Brain injuries have become a hot topic, both in the news and in Hollywood. The upcoming movie “Concussion,” which appears in theaters on Christmas Day, takes a look at the research on brain damage in professional football players. And the media’s coverage on the link between sports and brain injuries has highlighted the gaps in knowledge that exist when it comes to treatment.
How widespread is the problem of concussions and other brain injuries? In what new ways are medical professionals identifying and treating them? The answers may surprise you.
What is a Concussion?
According to the American Medical Society for Sports Medicine (AMSSM), a concussion is a traumatically induced transient disturbance of brain function. It’s a mild subset of traumatic brain injury, which is generally self-limited and at the less severe end of the brain injury spectrum.
A Widespread Problem
The AMSSM estimates that around 3.8 million concussions occur in the U.S. per year, and that it’s possible that up to 50 percent of concussions go unreported. Concussions aren’t injuries exclusively reserved for professional athletes. In fact, they are becoming increasingly more common not only in football, but also in sports like hockey, rugby, soccer and basketball. Concussions are also occurring more frequently among youth: reported rates in U.S. high-school athletes more than doubled between 2005 and 2012.
Nutrition Therapy for Concussions
Currently, treatment for concussions is limited to rest, allowing the brain time to recover. But there’s growing evidence that consuming certain nutrients such as vitamin D and omega-3s may support injured brains as part of a treatment protocol, reduce acute effects and promote recovery. Current research supports the integration of a dietitian into the team of health professionals treating concussions. This is welcome news, since nutrition allows a non-invasive way to provide both intervention and metabolic support during recovery. Check out a recent blog post by Marie Spano, RD, for more information about nutrition therapy for concussions.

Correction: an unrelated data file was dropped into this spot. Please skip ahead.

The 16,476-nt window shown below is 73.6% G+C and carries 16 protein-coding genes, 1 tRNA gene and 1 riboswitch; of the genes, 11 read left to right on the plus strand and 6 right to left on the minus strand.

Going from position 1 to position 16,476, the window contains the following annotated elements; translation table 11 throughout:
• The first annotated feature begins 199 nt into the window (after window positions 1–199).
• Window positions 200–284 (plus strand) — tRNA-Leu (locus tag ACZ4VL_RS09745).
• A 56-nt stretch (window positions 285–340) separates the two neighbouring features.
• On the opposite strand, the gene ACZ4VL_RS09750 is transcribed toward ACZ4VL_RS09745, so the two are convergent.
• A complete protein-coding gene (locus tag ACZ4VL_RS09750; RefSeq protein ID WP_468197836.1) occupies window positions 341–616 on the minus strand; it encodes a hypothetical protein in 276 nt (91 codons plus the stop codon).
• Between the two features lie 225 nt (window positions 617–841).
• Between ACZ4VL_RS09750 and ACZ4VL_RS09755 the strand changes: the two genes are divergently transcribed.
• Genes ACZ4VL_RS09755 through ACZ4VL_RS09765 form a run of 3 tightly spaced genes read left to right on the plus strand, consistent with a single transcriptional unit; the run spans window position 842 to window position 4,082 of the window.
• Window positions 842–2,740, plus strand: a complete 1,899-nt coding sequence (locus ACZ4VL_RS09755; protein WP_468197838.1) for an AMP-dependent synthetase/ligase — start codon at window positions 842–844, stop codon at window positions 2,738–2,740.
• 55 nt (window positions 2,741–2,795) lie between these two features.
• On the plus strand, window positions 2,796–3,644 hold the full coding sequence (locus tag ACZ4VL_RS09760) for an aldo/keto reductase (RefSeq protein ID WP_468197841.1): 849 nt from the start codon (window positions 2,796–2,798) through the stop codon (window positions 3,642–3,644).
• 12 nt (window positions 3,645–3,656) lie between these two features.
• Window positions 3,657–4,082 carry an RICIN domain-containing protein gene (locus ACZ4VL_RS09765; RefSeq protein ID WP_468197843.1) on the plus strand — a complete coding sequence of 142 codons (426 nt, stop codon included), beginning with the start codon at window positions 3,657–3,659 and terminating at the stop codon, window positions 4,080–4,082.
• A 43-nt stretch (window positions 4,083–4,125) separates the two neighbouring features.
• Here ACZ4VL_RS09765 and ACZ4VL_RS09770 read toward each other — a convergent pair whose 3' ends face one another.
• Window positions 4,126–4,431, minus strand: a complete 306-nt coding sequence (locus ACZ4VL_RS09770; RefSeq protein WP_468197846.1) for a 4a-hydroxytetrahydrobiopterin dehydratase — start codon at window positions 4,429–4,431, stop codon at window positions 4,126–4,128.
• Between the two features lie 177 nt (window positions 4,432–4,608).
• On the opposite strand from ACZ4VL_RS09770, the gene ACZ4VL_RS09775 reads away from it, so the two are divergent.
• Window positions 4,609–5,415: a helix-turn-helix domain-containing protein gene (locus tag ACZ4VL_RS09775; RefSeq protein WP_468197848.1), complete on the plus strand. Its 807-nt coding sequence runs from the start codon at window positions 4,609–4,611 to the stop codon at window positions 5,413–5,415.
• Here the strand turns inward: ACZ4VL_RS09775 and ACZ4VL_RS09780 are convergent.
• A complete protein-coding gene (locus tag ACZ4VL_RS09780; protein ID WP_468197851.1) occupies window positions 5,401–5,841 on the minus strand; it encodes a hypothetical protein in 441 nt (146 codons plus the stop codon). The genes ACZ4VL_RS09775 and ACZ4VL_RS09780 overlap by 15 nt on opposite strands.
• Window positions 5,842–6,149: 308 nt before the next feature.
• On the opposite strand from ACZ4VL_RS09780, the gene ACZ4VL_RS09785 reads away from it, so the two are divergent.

Omega-3’s Role in Brain Function
Considering that omega-3s EPA and DHA are two building blocks of the brain, it makes sense they may be supportive in traumatic brain injury therapy. Specifically, DHA increases fluidity of cell membranes and reduces inflammation throughout the body. The goal of their use in nutrition therapy for concussions is multi-faceted.
Anecdotal evidence also suggests that omega-3s may help people who’ve suffered from concussions and other brain injuries. For example, the family of a young man named Bobby Ghassemi credits his recovery from a devastating car accident partly to fish oil. His treatment was inspired by a previous case in which omega-3s were used to help in the recovery of Randal McCloy, the sole survivor of a West Virginia mining disaster.
Omega-3s as Part of a Recovery Plan
The FDA hasn’t approved any pharmacological treatments for concussions, so dealing with a brain injury of this nature usually entails what essentially amounts to bedrest. Nutrition is a simple, sensible addition to rest.
If you, or someone in your family, suffer from a concussion, ask your doctor about using omega-3s as part of a recovery regime, and consider including a dietitian on your team of medical practitioners. Dietitians can offer advice on combining certain nutrients to support recovery. Medical evaluation and treatment is important, but nutrition therapy is a potentially valuable, yet often overlooked part of the recovery plan.
Your doctor can also share information on omega-3 benefits for healthy individuals. Even if you don’t have a brain injury, if you don’t eat fatty fish at least twice per week, taking a daily high-quality omega-3 supplement will help support brain and heart health.
Increasing Your Omega-3 Intake
More than 75 percent of Americans do not have healthy omega-3 levels, and, unlike other nutrients, our bodies cannot efficiently produce EPA and DHA omega-3 fatty acids, but there are easy changes we can make to ensure we’re getting recommended amounts. We can do this by consuming at least two servings of omega-3-rich fish per week, or by taking a high-quality fish or krill oil supplement. It’s important to note that only a few fatty fish varieties – like salmon, tuna, sardine and herring – represent the fish that are good sources of DHA and EPA. Additionally, you can consider adding omega-3 fortified foods and beverages to your shopping list.
This is a “sponsored post,” meaning the company who sponsored the article compensated me for writing the article. The opinions I have expressed, however, are my own. I am disclosing this in accordance with the Federal Trade Commission’s 16 CFR, Part 255: “Guides Concerning the Use of Endorsements and Testimonials in Advertising.”